The first-ever regional meeting in Africa to address unsafe abortion and access to abortion-related care was held last month in Addis Ababa, Ethiopia. Entitled “Action to Reduce Maternal Mortality in Africa,” the conference brought together an array of people that are working to stop the number of deaths from unsafe abortion including ministers of health, legislators, heads of professional organizations representing gynecologists and lawyers, representatives from regional and national health research and policy institutions, and representatives from the United Nations Population Fund (UNFPA) and the World Health Organization (WHO), according to Ipas.
About 30,000 African women die each year because of complications from unsafe or illegal abortions. This accounts for 12 percent of all maternal deaths in Africa. Conference participants called on African governments to fund reproductive health and address unsafe abortion in national and health budgets. According to the communique issued by conference participants, they also called on multilateral and bilateral donor agencies to direct more resources to prevent unsafe abortion and to make abortion legal. Finally, participants “vehemently opposed” the global gag rule, which was re-instituted in 2001 by US President George Bush. The global gag rule prohibits funding from going to family planning organizations that, with their own money, provide abortion referrals, perform abortions, or discuss abortion. “We call on African governments and the global community to be accountable to their citizens and other stakeholders by opposing it,” the communique said. According to Ipas, Dr. Eunice Brookman-Amissah, one of the conference organizers and former Minister of Health in Ghana, said, “the gag rule’s impact in Africa is tragic. As leaders who are concerned about Africa’s women and Africa’s future, we cannot and will not be gagged. We must speak out and we must do something to stop unsafe abortion from killing our women and girls.”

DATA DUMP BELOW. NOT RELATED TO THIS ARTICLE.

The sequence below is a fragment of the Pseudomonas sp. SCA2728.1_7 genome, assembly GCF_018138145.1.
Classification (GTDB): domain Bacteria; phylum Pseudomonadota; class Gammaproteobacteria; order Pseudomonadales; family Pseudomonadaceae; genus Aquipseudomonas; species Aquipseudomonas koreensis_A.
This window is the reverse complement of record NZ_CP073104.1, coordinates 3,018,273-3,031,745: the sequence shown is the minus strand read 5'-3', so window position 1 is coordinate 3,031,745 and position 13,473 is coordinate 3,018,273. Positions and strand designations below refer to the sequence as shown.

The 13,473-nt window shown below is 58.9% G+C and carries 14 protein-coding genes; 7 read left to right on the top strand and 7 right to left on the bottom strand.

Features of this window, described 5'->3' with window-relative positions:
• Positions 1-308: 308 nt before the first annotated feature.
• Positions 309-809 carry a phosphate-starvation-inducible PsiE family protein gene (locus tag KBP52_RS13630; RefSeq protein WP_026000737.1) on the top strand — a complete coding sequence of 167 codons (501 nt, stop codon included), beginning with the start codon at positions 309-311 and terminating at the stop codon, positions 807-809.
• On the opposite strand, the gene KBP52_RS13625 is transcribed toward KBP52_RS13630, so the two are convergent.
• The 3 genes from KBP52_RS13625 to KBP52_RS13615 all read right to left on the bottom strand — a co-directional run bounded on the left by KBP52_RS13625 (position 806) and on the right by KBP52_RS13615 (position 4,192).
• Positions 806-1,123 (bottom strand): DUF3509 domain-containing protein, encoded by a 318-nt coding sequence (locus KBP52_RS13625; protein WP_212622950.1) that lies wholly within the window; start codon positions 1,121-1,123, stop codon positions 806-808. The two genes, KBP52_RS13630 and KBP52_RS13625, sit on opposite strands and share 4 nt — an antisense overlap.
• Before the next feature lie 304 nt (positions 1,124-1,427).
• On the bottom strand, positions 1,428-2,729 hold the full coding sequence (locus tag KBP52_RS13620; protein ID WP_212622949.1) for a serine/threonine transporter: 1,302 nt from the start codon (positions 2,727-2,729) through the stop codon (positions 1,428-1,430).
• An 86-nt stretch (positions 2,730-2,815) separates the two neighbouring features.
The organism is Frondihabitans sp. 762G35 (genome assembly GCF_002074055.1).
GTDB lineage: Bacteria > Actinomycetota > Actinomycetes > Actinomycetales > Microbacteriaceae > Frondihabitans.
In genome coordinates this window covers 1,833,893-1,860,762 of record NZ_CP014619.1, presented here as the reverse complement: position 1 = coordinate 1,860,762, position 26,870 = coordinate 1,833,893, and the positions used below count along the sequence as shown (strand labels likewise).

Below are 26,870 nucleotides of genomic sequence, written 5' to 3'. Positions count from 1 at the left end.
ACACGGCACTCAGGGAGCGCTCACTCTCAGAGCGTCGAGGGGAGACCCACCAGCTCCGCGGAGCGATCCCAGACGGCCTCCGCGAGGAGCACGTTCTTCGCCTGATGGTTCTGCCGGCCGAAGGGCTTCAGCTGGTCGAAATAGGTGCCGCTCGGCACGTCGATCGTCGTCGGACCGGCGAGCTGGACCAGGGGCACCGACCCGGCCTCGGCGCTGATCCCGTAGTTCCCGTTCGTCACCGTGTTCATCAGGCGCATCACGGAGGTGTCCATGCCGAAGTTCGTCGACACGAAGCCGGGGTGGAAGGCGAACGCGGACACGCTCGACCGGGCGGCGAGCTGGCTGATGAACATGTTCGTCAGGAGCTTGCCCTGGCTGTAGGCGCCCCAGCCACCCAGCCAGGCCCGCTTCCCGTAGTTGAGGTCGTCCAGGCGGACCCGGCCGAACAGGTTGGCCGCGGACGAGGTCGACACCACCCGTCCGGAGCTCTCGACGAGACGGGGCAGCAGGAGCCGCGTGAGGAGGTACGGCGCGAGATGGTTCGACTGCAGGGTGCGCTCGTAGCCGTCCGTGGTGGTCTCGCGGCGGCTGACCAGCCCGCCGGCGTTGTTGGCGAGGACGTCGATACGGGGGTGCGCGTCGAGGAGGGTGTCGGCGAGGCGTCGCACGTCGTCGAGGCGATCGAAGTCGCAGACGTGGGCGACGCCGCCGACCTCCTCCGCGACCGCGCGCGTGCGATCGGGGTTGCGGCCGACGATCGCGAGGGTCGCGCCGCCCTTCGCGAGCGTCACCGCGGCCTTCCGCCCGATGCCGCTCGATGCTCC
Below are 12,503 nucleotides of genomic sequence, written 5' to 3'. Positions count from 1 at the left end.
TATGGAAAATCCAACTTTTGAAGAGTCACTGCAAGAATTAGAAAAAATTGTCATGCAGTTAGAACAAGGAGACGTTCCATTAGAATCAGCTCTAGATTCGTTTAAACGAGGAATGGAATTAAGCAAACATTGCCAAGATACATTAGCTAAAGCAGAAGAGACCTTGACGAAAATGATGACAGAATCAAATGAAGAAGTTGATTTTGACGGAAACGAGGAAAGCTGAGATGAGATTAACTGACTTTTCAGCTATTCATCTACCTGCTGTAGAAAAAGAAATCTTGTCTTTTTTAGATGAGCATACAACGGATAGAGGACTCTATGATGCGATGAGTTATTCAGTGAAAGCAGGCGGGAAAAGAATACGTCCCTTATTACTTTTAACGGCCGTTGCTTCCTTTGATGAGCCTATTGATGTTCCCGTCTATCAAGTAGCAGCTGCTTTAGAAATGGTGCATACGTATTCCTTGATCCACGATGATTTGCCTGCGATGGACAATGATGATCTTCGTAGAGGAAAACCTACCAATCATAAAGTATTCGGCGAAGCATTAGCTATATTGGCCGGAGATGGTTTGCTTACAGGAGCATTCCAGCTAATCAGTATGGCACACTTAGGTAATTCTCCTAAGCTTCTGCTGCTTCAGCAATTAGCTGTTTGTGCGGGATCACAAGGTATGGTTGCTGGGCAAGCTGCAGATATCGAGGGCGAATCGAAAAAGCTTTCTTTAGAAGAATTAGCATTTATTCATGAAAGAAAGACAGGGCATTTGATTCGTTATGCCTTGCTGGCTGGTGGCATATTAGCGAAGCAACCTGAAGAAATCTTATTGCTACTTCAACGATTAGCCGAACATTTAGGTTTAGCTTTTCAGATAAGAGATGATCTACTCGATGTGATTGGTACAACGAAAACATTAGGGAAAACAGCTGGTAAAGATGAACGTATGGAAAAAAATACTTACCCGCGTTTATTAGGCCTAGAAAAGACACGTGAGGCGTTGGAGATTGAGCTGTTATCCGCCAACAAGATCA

In addition, at a one-day meeting at Nairobi Hospital in Kenya, the controversial issue of legalizing abortion was discussed. According to The Nation Nairobi, approximately 5,000 women and girls die from complications from unsafe abortion in Kenya each year. Legalization of abortion and access to safe contraceptive methods would significantly decrease the number of deaths resulting from abortion complications.
5/22/2013 Army Commander Suspended for Adultery Amid Wave of Sexual Assaults - On Tuesday, Brigadier General Bryan T Roberts was suspended from his position as commander of the Fort Jackson, South Carolina training camp which trains approximately 60% of incoming female recruits pending an investigation into allegations of adultery.
Roberts was suspended following allegations of "adultery and a physical altercation." Colonel Christian Kubik, an Army spokesperson for the Training and Doctrine Command, told reporters "We don't have any evidence of any sexual assault. . . .